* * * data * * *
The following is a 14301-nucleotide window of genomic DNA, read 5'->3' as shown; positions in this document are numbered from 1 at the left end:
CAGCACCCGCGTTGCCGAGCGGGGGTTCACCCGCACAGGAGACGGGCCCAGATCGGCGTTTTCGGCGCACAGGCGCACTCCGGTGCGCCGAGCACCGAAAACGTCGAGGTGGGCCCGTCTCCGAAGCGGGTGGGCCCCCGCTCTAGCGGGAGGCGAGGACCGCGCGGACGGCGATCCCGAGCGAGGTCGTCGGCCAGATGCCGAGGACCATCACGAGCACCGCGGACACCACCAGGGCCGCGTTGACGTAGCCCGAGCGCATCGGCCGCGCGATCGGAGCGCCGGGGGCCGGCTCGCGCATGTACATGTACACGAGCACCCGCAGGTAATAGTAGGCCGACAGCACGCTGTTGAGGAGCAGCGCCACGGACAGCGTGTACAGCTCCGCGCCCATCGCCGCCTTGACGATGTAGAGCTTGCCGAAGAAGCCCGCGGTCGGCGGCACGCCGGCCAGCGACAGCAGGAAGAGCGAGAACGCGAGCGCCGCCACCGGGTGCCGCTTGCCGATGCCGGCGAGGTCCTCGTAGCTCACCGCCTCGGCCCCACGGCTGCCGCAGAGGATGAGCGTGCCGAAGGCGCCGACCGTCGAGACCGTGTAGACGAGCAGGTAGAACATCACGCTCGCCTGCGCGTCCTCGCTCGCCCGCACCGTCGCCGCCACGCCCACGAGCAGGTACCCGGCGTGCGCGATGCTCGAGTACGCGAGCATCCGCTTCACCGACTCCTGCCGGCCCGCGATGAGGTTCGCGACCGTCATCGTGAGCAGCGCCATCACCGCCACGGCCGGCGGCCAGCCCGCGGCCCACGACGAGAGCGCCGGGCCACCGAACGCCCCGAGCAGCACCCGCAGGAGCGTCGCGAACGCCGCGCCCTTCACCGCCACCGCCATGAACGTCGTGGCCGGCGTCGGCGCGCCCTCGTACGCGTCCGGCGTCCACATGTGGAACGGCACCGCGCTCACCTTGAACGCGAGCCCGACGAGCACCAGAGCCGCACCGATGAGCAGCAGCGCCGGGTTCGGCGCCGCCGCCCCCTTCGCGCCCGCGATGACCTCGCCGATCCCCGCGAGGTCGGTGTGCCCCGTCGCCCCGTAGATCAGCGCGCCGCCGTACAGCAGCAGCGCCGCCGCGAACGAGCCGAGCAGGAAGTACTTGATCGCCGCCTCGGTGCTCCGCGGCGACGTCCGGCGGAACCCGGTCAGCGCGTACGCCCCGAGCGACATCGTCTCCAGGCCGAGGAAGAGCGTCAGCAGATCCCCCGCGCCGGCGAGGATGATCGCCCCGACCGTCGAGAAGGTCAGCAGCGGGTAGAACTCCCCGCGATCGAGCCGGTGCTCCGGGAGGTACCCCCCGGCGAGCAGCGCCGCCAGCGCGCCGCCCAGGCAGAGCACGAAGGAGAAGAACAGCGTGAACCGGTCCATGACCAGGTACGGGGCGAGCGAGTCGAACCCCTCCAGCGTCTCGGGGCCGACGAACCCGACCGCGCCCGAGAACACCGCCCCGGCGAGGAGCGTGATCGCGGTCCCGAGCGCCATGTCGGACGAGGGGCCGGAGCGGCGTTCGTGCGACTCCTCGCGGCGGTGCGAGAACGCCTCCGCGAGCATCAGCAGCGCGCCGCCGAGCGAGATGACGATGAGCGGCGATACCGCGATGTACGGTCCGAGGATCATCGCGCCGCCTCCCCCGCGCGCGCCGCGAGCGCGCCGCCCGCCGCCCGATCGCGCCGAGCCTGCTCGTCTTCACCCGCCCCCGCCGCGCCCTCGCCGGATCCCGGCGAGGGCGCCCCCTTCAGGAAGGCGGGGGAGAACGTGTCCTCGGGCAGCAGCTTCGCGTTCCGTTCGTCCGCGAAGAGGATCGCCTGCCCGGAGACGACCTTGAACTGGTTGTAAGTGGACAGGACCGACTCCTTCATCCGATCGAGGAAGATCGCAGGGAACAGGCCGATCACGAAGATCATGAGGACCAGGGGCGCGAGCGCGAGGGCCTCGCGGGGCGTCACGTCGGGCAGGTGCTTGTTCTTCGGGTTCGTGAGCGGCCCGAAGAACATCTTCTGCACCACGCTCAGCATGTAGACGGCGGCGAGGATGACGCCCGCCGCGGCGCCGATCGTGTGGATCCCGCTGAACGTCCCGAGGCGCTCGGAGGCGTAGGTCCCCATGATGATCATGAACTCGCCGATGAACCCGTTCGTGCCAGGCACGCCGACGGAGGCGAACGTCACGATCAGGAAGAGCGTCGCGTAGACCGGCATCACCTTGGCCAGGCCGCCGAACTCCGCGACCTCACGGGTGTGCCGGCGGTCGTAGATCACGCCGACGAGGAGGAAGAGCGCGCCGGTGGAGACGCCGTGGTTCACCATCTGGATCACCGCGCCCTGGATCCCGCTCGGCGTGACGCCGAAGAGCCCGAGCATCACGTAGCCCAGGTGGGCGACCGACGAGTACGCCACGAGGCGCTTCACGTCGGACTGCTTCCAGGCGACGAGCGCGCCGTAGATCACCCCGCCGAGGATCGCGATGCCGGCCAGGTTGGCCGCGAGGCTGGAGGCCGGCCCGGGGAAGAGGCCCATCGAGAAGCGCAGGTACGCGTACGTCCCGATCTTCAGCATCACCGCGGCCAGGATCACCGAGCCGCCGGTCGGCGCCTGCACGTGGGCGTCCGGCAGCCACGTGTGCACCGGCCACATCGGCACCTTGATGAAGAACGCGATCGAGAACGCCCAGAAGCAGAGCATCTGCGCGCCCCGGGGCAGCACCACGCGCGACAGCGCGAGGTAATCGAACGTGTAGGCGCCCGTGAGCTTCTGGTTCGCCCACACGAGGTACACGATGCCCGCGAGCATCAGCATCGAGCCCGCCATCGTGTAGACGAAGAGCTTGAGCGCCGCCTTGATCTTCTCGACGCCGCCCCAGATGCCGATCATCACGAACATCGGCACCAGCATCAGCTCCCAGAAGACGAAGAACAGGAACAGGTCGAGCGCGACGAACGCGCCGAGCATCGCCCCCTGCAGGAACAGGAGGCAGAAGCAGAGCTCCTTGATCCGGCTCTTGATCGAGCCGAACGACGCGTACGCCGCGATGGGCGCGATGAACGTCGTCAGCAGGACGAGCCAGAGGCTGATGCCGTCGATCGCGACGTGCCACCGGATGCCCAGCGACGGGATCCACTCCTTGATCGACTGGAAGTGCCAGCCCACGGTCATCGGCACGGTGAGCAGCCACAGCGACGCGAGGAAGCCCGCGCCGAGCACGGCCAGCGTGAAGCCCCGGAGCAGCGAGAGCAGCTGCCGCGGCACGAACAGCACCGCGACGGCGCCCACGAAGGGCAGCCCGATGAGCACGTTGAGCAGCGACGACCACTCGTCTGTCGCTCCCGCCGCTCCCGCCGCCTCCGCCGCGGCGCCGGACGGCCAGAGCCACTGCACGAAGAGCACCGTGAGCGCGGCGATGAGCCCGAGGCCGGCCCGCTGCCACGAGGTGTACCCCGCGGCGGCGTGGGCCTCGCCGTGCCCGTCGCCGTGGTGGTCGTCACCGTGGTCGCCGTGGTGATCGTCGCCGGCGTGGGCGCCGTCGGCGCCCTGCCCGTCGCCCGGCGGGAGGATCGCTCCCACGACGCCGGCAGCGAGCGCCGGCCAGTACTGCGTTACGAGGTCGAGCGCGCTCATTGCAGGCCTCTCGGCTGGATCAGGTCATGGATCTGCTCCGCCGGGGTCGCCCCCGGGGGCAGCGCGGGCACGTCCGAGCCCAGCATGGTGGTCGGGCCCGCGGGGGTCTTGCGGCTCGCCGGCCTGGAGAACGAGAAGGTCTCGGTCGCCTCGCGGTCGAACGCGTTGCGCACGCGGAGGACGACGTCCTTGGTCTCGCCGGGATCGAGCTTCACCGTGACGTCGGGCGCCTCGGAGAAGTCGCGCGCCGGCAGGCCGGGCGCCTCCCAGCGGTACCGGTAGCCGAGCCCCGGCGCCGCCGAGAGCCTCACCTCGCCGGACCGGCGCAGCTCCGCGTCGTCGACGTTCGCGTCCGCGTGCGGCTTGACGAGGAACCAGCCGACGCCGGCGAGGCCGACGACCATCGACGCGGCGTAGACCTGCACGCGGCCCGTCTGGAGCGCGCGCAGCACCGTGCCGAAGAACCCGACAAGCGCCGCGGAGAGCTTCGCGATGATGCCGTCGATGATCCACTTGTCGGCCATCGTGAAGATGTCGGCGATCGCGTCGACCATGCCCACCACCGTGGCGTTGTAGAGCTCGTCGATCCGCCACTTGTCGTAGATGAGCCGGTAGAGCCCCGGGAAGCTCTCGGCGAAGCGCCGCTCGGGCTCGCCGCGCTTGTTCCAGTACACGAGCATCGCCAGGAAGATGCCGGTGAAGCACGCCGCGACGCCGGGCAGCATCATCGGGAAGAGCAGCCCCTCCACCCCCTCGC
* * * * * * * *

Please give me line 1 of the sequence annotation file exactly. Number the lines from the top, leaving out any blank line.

The following is a 14301-nucleotide window of genomic DNA, read 5'->3' as shown; positions in this document are numbered from 1 at the left end: